Text "nudges" about easy access to COVID-19 vaccines can increase vaccination rates, even among people hesitant to get a shot, a new study suggests.

    "We found that text messages stressing the accessibility of the vaccine -- and that included ownership language, such as that the vaccine has just been made available to you and to claim your dose today -- significantly increased vaccine upt...

    Pandemic Boosted Paranoia and Conspiracy Theories, Study Confirms

    The COVID-19 pandemic upended life in the United States in many ways. Now, a new study confirms another effect: paranoia and belief in conspiracy theories, especially in areas with low adherence to mask mandates.

    "Our psychology is massively impacted by the state of the world around us," said study author Phil Corlett, an associate professor of psychology at Yale University, in New Haven,...

    Only Republican 'Elites' Will Convince Some Vaccine Resisters to Get the Shot: Study

    Republicans who say they won't get the COVID-19 vaccine are more likely to reconsider their stance if high-profile Republicans urge them to take the jab, a new study finds.

    Similar vaccination pleas from Democratic sources may actually harden their resistance, researchers found.

    Unvaccinated Republicans exposed to an endorsement by Republican elites like former President Donald Trum...

    How Trust in Science Can Make You Vulnerable to 'Pseudoscience'

    Trusting science is good, but it could put you at risk for being duped by false science, or "pseudoscience," if you let your guard down, researchers warn.

    Investigators found that people who trust science are more likely to believe and share false claims that contain scientific references than those who don't trust science.

    "We conclude that trust in science, although desirable in m...

    Addictive, Harmful Vaping Is Super Cool on TikTok

    Watch videos on TikTok and you're likely to see plenty of positive portrayals of vaping, a new study shows.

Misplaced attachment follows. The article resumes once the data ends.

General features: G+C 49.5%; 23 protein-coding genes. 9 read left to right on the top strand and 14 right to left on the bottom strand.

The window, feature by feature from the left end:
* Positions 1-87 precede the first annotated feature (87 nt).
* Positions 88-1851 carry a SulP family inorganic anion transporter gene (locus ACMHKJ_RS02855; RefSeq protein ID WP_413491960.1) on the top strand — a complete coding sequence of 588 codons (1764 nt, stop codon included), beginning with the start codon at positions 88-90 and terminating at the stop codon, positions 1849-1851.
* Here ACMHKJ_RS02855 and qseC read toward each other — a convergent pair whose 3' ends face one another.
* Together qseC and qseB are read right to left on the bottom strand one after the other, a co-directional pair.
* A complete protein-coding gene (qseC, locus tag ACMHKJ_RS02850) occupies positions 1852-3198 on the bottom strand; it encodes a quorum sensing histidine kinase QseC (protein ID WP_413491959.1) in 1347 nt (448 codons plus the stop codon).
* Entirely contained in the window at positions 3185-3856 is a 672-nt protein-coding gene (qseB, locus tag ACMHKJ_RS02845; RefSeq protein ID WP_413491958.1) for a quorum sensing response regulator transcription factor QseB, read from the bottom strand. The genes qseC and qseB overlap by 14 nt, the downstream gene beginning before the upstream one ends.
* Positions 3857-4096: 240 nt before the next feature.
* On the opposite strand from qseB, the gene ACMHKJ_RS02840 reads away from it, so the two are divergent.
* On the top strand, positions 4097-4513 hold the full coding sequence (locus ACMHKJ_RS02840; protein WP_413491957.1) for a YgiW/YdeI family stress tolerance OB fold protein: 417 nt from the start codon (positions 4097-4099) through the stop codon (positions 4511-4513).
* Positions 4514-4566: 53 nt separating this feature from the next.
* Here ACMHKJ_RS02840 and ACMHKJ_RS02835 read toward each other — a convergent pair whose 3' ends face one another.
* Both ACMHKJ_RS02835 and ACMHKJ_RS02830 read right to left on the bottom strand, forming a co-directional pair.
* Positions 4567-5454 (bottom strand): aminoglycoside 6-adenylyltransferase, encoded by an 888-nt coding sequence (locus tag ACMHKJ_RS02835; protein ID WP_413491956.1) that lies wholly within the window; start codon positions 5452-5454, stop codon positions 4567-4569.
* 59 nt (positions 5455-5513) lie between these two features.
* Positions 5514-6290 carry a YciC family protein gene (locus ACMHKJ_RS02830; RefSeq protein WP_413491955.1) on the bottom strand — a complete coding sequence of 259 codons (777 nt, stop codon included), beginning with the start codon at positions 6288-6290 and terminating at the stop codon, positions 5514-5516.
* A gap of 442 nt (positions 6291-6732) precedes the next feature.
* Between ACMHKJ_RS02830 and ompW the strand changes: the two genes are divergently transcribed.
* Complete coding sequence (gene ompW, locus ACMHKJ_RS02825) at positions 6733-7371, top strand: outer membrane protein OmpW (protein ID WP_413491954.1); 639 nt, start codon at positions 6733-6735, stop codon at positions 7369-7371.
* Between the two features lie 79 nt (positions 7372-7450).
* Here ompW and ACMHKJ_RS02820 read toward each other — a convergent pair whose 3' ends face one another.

And that's a problem, according to researchers, who call for tighter regulation of the platform popular with kids and teens.

    "Viewing other young people, friends, acquaintances or influencers vaping in fun and entertaining contexts, is likely to normalize e-cigarette use and m...

    Want to Avoid Sleep Apnea? Get Off the Sofa

    Here's yet another reason to limit screen time and get moving: Boosting your activity levels could reduce your risk of sleep apnea, according to a new study.

    Compared to the most active people in the study, those who spent more than four hours a day sitting watching TV had a 78% higher risk of obstructive sleep apnea (OSA), and those with sedentary jobs had a 49% higher risk.

    And th...

    Could Coffee, Veggies Lower Your Odds for COVID-19?

    Coffee delivers the boost that many people need to start their day. Now, new research suggests this breakfast powerhouse may also provide some protection against COVID-19.

    Consuming vegetables and having been breastfed might also reduce your COVID-19 risk, according to the new study from Northwestern University in Chicago. Conversely, processed meats may increase your susceptibility to th...

    Friends, Family Key to Turning a 'No' on Vaccination to a 'Yes'

    Public health officials and government workers are trying everything they can to promote COVID-19 vaccination -- advertisements, news releases, cash lotteries, and even incentives like free beer, joints or doughnuts in some places.

    But nothing sways a vaccine-hesitant person more than a word with a family member, friend or their own doctor, a new Kaiser Family Foundation (KFF) poll reveal...

    Reading, Puzzles May Delay Alzheimer's by 5 Years: Study

    An active mind in old age may delay Alzheimer's disease by up to five years, a new study suggests.

    Activities like reading, writing letters, playing cards or doing puzzles may prolong brain health even for those in their 80s, researchers say.

    "The key element is that you're processing information," said lead researcher Robert Wilson, a professor in the neurological sciences departme...

    Most Romantic Couples Started Out as Friends, Study Finds

    Some think that romance begins when two strangers catch each other's eye across a crowded room. Others seek it out by swiping right.

    But new research suggests that more than two-thirds of all romantic relationships begin as friendships.

    It's a question that Danu Anthony Stinson and her collaborators have been asking for a long time while studying relationship initiation.

    "We s...